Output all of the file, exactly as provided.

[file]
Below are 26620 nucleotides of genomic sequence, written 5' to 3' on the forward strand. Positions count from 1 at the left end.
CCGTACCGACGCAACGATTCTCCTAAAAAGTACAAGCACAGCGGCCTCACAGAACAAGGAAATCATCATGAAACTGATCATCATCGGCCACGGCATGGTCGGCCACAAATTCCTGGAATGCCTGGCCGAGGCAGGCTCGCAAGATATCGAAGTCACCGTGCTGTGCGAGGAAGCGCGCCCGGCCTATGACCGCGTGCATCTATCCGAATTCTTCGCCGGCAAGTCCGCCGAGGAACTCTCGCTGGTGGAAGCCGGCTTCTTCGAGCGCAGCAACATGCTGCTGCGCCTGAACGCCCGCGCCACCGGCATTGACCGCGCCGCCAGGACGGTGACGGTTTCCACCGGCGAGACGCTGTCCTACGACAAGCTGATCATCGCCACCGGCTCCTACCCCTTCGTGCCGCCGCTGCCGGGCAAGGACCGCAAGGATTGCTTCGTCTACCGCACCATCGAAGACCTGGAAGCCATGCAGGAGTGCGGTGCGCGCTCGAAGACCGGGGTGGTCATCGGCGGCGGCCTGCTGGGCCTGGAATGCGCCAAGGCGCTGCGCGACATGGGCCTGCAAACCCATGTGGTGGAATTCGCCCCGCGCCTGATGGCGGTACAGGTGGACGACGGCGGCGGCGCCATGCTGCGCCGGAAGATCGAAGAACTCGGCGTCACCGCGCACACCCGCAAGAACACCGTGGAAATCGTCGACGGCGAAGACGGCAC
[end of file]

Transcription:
Below are 26620 nucleotides of genomic sequence, written 5' to 3' on the forward strand. Positions count from 1 at the left end.
CCGTACCGACGCAACGATTCTCCTAAAAAGTACAAGCACAGCGGCCTCACAGAACAAGGAAATCATCATGAAACTGATCATCATCGGCCACGGCATGGTCGGCCACAAATTCCTGGAATGCCTGGCCGAGGCAGGCTCGCAAGATATCGAAGTCACCGTGCTGTGCGAGGAAGCGCGCCCGGCCTATGACCGCGTGCATCTATCCGAATTCTTCGCCGGCAAGTCCGCCGAGGAACTCTCGCTGGTGGAAGCCGGCTTCTTCGAGCGCAGCAACATGCTGCTGCGCCTGAACGCCCGCGCCACCGGCATTGACCGCGCCGCCAGGACGGTGACGGTTTCCACCGGCGAGACGCTGTCCTACGACAAGCTGATCATCGCCACCGGCTCCTACCCCTTCGTGCCGCCGCTGCCGGGCAAGGACCGCAAGGATTGCTTCGTCTACCGCACCATCGAAGACCTGGAAGCCATGCAGGAGTGCGGTGCGCGCTCGAAGACCGGGGTGGTCATCGGCGGCGGCCTGCTGGGCCTGGAATGCGCCAAGGCGCTGCGCGACATGGGCCTGCAAACCCATGTGGTGGAATTCGCCCCGCGCCTGATGGCGGTACAGGTGGACGACGGCGGCGGCGCCATGCTGCGCCGGAAGATCGAAGAACTCGGCGTCACCGCGCACACCCGCAAGAACACCGTGGAAATCGTCGACGGCGAAGACGGCAC